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How Your Small Business Can Redefine Its Brand During COVID-19

Making safety and communication part of its identity can help your company thrive

A woman is cleaning the counter of her store while wearing a mask and gloves

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En español | The first hint Patti Gibbons had that something was wrong was a Saturday evening in March. The 60-year-old owner of Heavenly Soaps went to her local Costco and found it packed. “It was worse than Christmas Eve,” she says. The next morning, she turned on the news and realized how serious the COVID-19 pandemic was becoming. She knew she had to make some big changes to keep her small business afloat.

Gibbons isn't the only owner of a small or midsize business facing the challenges of COVID-19. According to a survey by Main Street America, 3 in 4 businesses have had their revenue cut in half since early March. More than half (57 percent) reported that revenue dropped by 75 percent or more, and 80 percent had closed at least temporarily. As these businesses pivoted to remain viable, they reinvented everything — from their business models to their staffing procedures.

"At the heart of most entrepreneurs, there is the need to continually iterate and optimize your business,” says Amanda Brinkman, host of Hulu's Small Business Revolution and chief brand officer at Deluxe Corp., a technology and financial services company based in Shoreline, Minnesota.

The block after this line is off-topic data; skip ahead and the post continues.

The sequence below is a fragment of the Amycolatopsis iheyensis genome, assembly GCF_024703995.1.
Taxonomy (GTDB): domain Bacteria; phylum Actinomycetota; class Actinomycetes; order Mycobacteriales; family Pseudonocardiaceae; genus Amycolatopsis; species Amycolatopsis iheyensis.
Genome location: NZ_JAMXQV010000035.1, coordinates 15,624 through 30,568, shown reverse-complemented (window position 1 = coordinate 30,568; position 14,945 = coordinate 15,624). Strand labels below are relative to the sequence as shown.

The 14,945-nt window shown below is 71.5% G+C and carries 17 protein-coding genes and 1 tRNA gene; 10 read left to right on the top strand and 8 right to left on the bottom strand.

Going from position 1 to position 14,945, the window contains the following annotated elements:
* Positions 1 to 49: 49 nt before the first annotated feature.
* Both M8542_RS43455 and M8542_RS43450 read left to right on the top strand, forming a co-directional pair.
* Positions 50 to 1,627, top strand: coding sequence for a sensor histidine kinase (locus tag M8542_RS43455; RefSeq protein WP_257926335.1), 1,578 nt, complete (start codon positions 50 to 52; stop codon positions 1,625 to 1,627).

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During tough times, every small business should consider how its brand — the characteristics that are the company's identity and lead customers to choose it over its competitors — can adapt successfully. The following are parts of a business's brand that companies need to address both during and after the pandemic.

Focus on safety

Virtually every business is going to have to address health and safety protocols to keep their customers and employees safe. An employee or customer getting sick at your place of business can have huge ramifications for your company, Brinkman says. So review how you will enhance cleaning and disinfection, provide personal protective equipment (PPE), and establish social distancing measures your business will use. That may mean rearranging furniture or installing barriers. You may need to choose single-use or disposable items when possible.

"Your commitment to health and safety needs to be very visible and right at the forefront,” Brinkman says. You should be thinking about the people who are nervous about coming to your place of business and do what you can to make them comfortable, she adds.

As social distancing requirements became the norm, many customers sought to limit contact with those outside their own home. An April 2020 MasterCard survey found that 79 percent of customers were using contactless payments for necessary purchases, driven by a desire for safety and cleanliness. While some customers want to head back into stores and restaurants, others want to protect themselves and their families. As a business owner, you need to think about your customers’ needs and provide products and services accordingly, Brinkman says.